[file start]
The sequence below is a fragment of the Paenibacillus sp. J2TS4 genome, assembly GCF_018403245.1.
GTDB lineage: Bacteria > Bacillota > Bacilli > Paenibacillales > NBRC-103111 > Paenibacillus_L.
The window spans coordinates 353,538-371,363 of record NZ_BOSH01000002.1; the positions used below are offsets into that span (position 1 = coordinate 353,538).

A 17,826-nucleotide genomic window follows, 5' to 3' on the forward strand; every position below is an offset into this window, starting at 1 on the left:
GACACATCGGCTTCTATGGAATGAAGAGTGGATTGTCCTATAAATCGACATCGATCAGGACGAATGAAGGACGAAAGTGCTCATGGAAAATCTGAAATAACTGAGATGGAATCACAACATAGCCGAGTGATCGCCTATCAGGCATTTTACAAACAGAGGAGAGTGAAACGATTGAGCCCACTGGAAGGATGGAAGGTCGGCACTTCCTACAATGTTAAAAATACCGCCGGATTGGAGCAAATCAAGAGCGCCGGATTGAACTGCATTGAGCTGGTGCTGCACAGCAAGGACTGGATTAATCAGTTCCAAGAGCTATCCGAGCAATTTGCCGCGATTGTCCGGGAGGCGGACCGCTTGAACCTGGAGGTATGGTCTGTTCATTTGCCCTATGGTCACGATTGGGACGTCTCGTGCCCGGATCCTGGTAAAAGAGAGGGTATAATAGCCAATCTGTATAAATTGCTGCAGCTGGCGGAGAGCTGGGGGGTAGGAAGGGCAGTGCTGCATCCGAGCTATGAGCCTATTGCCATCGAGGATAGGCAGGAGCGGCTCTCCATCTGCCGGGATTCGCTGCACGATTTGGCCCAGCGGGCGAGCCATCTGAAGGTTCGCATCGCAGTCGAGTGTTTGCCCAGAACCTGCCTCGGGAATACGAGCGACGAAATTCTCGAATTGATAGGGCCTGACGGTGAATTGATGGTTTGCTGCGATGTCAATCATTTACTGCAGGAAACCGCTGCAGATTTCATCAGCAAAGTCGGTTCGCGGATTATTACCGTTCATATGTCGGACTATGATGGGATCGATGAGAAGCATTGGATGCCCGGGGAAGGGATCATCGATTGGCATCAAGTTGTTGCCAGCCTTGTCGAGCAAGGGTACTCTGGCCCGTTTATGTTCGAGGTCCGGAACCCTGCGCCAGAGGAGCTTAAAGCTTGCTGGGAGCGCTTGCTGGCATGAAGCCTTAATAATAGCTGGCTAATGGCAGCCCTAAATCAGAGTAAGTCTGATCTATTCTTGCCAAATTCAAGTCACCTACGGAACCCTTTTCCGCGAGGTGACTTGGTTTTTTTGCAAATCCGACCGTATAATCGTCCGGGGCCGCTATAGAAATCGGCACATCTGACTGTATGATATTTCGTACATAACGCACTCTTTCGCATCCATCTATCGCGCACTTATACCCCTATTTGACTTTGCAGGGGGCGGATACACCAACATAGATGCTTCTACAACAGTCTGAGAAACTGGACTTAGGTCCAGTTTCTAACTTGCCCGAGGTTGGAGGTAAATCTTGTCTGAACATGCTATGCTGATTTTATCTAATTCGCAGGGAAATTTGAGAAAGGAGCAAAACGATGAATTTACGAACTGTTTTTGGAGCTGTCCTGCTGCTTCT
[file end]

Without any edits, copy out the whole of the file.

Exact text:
The sequence below is a fragment of the Paenibacillus sp. J2TS4 genome, assembly GCF_018403245.1.
GTDB lineage: Bacteria > Bacillota > Bacilli > Paenibacillales > NBRC-103111 > Paenibacillus_L.
The window spans coordinates 353,538-371,363 of record NZ_BOSH01000002.1; the positions used below are offsets into that span (position 1 = coordinate 353,538).

A 17,826-nucleotide genomic window follows, 5' to 3' on the forward strand; every position below is an offset into this window, starting at 1 on the left:
GACACATCGGCTTCTATGGAATGAAGAGTGGATTGTCCTATAAATCGACATCGATCAGGACGAATGAAGGACGAAAGTGCTCATGGAAAATCTGAAATAACTGAGATGGAATCACAACATAGCCGAGTGATCGCCTATCAGGCATTTTACAAACAGAGGAGAGTGAAACGATTGAGCCCACTGGAAGGATGGAAGGTCGGCACTTCCTACAATGTTAAAAATACCGCCGGATTGGAGCAAATCAAGAGCGCCGGATTGAACTGCATTGAGCTGGTGCTGCACAGCAAGGACTGGATTAATCAGTTCCAAGAGCTATCCGAGCAATTTGCCGCGATTGTCCGGGAGGCGGACCGCTTGAACCTGGAGGTATGGTCTGTTCATTTGCCCTATGGTCACGATTGGGACGTCTCGTGCCCGGATCCTGGTAAAAGAGAGGGTATAATAGCCAATCTGTATAAATTGCTGCAGCTGGCGGAGAGCTGGGGGGTAGGAAGGGCAGTGCTGCATCCGAGCTATGAGCCTATTGCCATCGAGGATAGGCAGGAGCGGCTCTCCATCTGCCGGGATTCGCTGCACGATTTGGCCCAGCGGGCGAGCCATCTGAAGGTTCGCATCGCAGTCGAGTGTTTGCCCAGAACCTGCCTCGGGAATACGAGCGACGAAATTCTCGAATTGATAGGGCCTGACGGTGAATTGATGGTTTGCTGCGATGTCAATCATTTACTGCAGGAAACCGCTGCAGATTTCATCAGCAAAGTCGGTTCGCGGATTATTACCGTTCATATGTCGGACTATGATGGGATCGATGAGAAGCATTGGATGCCCGGGGAAGGGATCATCGATTGGCATCAAGTTGTTGCCAGCCTTGTCGAGCAAGGGTACTCTGGCCCGTTTATGTTCGAGGTCCGGAACCCTGCGCCAGAGGAGCTTAAAGCTTGCTGGGAGCGCTTGCTGGCATGAAGCCTTAATAATAGCTGGCTAATGGCAGCCCTAAATCAGAGTAAGTCTGATCTATTCTTGCCAAATTCAAGTCACCTACGGAACCCTTTTCCGCGAGGTGACTTGGTTTTTTTGCAAATCCGACCGTATAATCGTCCGGGGCCGCTATAGAAATCGGCACATCTGACTGTATGATATTTCGTACATAACGCACTCTTTCGCATCCATCTATCGCGCACTTATACCCCTATTTGACTTTGCAGGGGGCGGATACACCAACATAGATGCTTCTACAACAGTCTGAGAAACTGGACTTAGGTCCAGTTTCTAACTTGCCCGAGGTTGGAGGTAAATCTTGTCTGAACATGCTATGCTGATTTTATCTAATTCGCAGGGAAATTTGAGAAAGGAGCAAAACGATGAATTTACGAACTGTTTTTGGAGCTGTCCTGCTGCTTCT